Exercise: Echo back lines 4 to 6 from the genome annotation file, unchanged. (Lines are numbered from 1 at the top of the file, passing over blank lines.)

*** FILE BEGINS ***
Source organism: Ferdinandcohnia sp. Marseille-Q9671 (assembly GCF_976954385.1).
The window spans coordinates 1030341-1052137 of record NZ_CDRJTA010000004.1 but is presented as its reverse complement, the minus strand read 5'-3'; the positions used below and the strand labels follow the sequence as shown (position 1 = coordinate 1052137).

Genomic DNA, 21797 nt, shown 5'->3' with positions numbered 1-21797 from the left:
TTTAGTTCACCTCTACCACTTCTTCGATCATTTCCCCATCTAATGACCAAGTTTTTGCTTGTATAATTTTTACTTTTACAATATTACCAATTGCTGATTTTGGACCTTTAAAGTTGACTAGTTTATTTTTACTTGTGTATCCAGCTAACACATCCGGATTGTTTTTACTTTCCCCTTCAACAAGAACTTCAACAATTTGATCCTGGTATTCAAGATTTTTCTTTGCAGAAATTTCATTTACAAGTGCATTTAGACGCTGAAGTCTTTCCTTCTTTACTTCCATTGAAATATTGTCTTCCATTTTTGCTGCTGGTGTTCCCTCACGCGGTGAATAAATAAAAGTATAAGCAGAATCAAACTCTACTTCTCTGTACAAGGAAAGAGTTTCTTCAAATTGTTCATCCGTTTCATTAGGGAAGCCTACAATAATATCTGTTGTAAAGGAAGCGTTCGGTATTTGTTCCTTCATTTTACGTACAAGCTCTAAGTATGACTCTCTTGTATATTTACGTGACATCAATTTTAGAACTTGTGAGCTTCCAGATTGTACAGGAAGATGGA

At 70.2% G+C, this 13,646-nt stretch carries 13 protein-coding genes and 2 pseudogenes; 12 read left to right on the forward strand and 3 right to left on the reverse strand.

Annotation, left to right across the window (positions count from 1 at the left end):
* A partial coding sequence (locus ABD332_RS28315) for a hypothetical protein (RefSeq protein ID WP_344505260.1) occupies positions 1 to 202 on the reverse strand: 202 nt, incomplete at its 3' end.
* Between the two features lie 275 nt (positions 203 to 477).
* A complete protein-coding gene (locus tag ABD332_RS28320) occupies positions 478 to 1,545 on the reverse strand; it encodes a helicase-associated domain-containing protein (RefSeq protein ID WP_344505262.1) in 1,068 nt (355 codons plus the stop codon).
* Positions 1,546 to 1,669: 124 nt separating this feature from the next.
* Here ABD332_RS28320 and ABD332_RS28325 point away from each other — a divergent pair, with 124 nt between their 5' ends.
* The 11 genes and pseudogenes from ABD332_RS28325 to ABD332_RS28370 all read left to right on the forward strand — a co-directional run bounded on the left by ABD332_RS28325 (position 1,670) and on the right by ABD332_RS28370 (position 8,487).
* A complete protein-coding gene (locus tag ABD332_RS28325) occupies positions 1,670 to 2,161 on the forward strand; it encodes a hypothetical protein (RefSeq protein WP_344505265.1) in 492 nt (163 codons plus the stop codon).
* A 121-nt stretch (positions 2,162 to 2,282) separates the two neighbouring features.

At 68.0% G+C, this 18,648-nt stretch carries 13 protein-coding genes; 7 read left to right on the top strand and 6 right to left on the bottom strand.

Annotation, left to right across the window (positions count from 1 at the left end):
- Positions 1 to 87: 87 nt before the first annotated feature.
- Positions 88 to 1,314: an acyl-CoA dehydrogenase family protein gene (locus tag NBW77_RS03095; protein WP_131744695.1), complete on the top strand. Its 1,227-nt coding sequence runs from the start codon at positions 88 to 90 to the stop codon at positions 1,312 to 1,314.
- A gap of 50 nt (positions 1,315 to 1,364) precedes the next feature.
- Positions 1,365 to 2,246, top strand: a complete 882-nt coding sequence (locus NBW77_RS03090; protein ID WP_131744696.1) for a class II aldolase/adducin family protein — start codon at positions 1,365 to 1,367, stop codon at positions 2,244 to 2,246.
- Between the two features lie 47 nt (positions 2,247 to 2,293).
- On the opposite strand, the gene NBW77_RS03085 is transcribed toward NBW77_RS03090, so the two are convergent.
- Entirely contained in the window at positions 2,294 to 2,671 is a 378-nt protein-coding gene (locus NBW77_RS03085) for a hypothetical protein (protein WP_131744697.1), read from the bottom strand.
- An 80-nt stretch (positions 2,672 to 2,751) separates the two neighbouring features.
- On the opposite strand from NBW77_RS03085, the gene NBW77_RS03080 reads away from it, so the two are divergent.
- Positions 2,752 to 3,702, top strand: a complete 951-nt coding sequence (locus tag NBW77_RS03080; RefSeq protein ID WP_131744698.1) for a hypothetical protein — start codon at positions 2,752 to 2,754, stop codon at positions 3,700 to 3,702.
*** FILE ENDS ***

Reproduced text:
TTTAGTTCACCTCTACCACTTCTTCGATCATTTCCCCATCTAATGACCAAGTTTTTGCTTGTATAATTTTTACTTTTACAATATTACCAATTGCTGATTTTGGACCTTTAAAGTTGACTAGTTTATTTTTACTTGTGTATCCAGCTAACACATCCGGATTGTTTTTACTTTCCCCTTCAACAAGAACTTCAACAATTTGATCCTGGTATTCAAGATTTTTCTTTGCAGAAATTTCATTTACAAGTGCATTTAGACGCTGAAGTCTTTCCTTCTTTACTTCCATTGAAATATTGTCTTCCATTTTTGCTGCTGGTGTTCCCTCACGCGGTGAATAAATAAAAGTATAAGCAGAATCAAACTCTACTTCTCTGTACAAGGAAAGAGTTTCTTCAAATTGTTCATCCGTTTCATTAGGGAAGCCTACAATAATATCTGTTGTAAAGGAAGCGTTCGGTATTTGTTCCTTCATTTTACGTACAAGCTCTAAGTATGACTCTCTTGTATATTTACGTGACATCAATTTTAGAACTTGTGAGCTTCCAGATTGTACAGGAAGATGGA

At 70.2% G+C, this 13,646-nt stretch carries 13 protein-coding genes and 2 pseudogenes; 12 read left to right on the forward strand and 3 right to left on the reverse strand.

Annotation, left to right across the window (positions count from 1 at the left end):